Here's an in-depth look at Aurora's water system, from The Pueblo Chieftain. It's important to understand where the city gets it's water. They highlight each area of supply for the city, sources in-basin and out. Prairie Waters gets a good look. The project is a reuse project for water from out of basin. Out of basin water can be used to extinction. From the article:
The immediate future of Aurora Water is tied to the development of the $750 million Prairie Waters Project, an ambitious water reuse strategy that is attracting national attention. Aurora is developing the water it already owns by reusing its share of wastewater return flows in the South Platte River. Under Colorado water law, water introduced from other basins may be reused until it is gone. Agricultural water rights Aurora bought in the South Platte basin also may be reused, since only the historic consumptive use is transferred. Aurora initially could realize 10,000 acre-feet from the project by 2010. "This project will be one of the most drought-hardened water projects in the state," [Dana Ehlen, acting director of Aurora Water] said...
Other projects on tap include Box Creek Reservoir, "The project would construct a 200-foot dam and provide between 20,000 and 56,000 acre-feet of storage. 'The most likely size is 30,000-35,000 acre-feet,' said Kathy Kintzman, of Aurora's engineering staff."
They're exploring fen engineering, "Aurora, the Pueblo Board of Water Works and other agencies are engaged in a test project to see if fens in the area can be physically moved as a way to mitigate the possibility they would be flooded."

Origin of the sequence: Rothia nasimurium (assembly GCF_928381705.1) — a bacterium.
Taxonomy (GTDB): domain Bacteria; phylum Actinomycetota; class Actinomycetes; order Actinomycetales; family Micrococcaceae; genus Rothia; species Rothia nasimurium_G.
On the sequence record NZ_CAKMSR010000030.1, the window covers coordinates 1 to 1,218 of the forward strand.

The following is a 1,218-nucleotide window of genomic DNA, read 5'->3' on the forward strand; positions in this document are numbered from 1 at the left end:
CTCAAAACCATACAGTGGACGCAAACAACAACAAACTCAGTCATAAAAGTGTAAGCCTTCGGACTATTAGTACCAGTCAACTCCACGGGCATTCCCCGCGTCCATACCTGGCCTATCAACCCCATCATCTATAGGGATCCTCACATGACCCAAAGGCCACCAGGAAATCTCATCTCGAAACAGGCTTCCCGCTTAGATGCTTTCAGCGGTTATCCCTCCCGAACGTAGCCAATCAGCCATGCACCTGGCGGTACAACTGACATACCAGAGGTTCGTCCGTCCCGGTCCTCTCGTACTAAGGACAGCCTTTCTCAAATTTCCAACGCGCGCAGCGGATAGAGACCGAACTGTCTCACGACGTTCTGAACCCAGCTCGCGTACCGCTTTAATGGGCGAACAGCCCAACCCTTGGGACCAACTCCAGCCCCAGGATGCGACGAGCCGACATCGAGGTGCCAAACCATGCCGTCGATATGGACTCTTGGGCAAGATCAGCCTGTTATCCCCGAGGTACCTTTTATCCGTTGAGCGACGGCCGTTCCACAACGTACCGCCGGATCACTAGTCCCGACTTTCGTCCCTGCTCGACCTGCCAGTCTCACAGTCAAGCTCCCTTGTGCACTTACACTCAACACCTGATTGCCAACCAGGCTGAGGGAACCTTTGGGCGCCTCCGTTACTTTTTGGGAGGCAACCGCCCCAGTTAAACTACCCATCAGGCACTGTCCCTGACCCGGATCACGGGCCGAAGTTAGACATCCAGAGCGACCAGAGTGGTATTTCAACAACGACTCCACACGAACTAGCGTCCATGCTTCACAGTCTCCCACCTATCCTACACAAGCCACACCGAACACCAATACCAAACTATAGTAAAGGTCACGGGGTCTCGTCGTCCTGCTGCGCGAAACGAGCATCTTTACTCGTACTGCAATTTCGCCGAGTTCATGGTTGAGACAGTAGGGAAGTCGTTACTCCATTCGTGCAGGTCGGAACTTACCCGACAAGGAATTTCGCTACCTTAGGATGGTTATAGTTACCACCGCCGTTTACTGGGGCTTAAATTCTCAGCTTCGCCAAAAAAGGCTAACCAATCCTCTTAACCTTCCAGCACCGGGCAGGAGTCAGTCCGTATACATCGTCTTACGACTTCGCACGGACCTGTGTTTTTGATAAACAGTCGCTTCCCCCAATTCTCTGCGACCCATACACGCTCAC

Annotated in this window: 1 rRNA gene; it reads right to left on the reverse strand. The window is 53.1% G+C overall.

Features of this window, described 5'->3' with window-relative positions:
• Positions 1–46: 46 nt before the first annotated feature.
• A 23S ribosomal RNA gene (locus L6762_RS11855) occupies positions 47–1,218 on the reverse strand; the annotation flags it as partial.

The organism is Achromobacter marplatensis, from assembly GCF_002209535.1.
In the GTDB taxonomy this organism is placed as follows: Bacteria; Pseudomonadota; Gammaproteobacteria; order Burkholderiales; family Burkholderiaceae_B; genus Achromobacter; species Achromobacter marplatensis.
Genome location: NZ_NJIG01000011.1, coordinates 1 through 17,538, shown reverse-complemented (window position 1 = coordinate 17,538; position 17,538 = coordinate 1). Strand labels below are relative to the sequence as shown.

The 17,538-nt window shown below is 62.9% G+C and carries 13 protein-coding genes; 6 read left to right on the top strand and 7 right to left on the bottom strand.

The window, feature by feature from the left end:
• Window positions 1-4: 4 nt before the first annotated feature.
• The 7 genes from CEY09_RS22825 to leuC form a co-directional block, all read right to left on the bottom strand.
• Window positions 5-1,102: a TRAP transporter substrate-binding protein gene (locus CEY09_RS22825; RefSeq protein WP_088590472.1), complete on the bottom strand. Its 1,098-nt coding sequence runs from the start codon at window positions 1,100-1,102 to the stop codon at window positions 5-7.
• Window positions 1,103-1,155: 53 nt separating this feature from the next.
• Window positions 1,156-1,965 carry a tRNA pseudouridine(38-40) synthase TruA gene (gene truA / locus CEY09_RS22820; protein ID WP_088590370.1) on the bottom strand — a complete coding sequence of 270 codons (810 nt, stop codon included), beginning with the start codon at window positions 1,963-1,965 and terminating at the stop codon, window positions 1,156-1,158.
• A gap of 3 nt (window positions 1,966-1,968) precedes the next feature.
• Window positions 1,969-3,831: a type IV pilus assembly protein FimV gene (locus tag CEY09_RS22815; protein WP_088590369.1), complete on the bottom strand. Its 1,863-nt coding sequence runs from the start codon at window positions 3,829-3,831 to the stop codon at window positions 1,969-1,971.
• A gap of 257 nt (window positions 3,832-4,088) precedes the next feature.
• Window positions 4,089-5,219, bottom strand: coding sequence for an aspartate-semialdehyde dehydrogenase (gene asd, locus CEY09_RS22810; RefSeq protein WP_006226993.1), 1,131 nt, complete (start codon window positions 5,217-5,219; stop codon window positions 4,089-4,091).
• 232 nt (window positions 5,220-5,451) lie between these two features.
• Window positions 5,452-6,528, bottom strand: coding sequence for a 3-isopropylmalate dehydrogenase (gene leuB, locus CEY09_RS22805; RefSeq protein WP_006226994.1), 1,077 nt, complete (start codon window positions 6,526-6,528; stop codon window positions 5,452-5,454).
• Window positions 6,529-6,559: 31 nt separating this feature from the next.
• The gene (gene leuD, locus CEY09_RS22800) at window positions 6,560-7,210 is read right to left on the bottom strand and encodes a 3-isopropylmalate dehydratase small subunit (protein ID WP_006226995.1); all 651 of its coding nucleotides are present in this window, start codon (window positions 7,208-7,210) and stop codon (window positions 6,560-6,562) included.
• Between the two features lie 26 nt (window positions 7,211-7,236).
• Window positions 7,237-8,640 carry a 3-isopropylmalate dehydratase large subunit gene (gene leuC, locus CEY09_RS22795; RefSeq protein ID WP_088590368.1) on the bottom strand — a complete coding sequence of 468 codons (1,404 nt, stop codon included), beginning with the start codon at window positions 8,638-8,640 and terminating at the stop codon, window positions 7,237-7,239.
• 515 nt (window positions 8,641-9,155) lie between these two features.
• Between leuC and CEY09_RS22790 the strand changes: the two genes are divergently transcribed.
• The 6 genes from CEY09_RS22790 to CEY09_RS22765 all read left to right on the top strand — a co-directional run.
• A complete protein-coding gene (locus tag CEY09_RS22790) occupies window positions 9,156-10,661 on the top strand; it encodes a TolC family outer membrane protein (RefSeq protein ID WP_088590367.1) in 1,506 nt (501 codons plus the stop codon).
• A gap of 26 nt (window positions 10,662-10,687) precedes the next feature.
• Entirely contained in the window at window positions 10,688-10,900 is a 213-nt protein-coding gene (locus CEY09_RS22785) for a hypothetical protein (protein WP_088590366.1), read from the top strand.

Aurora still wants to develop their rights on the Eagle River with new storage,
"We weren't about to let 20,000 acre-feet of water slip away," Pifher said. "We've never given up our original points of diversion, because you don't want to give something up unless there's something to take its place."
One of those somethings could be a large high-pressure, underground reservoir on the Eagle River at the site of the former Camp Hale, Pifher said. The camp was used to train troops in the 10th Mountain Division during and just after World War II. At 10,000 feet, the alluvial sands and gravel are replenished by snowpack towering mountains on three sides. Aurora and its partners are testing to see how much water might be pumped from the formation.
Part of the deal could be to return meanders to the Eagle River, which was straightened and fed with drain tiles when the Army built Camp Hale.
Please read the whole article. The Chieftain does a terrific job. Click on a couple of ads while your there -- help them keep the lights on.
More Coyote Gulch coverage here, here, here, here, here and here.
In other Aurora water news, BuRec has finished their review of the Aurora Long-Term Storage contract, according to The Pueblo Chieftain. From the article:
The Bureau of Reclamation this week completed its review and released a copy of a proposed 40-year contract for storage and exchange of water in Lake Pueblo to Aurora. The contract would allow Aurora to store up to 10,000 acre-feet of water in a Lake Pueblo account that could be emptied and refilled as needed. The storage space aids Aurora in exchanging water rights from Crowley and Otero counties upstream to Twin Lakes, where it takes the water out of the valley through the Otero Pumping Station. In an exchange, water is released from the downstream point to replenish depletions from the upstream diversion. The contract also would allow an annual exchange of up to 10,000 acre-feet, a paper trade, that helps Aurora move water without a physical exchange...
Money from the contract will repay federal costs for building the Fryingpan-Arkansas Project under current plans. No copies of the finished contract were immediately available, but the terms were negotiated earlier this year in public sessions. A copy of the contract was mailed to Aurora late Thursday, said Kara Lamb, a spokeswoman for the bureau. "We've completed our review and put it in the mail last night," Lamb said.
More Coyote Gulch coverage here.
Category: Colorado Water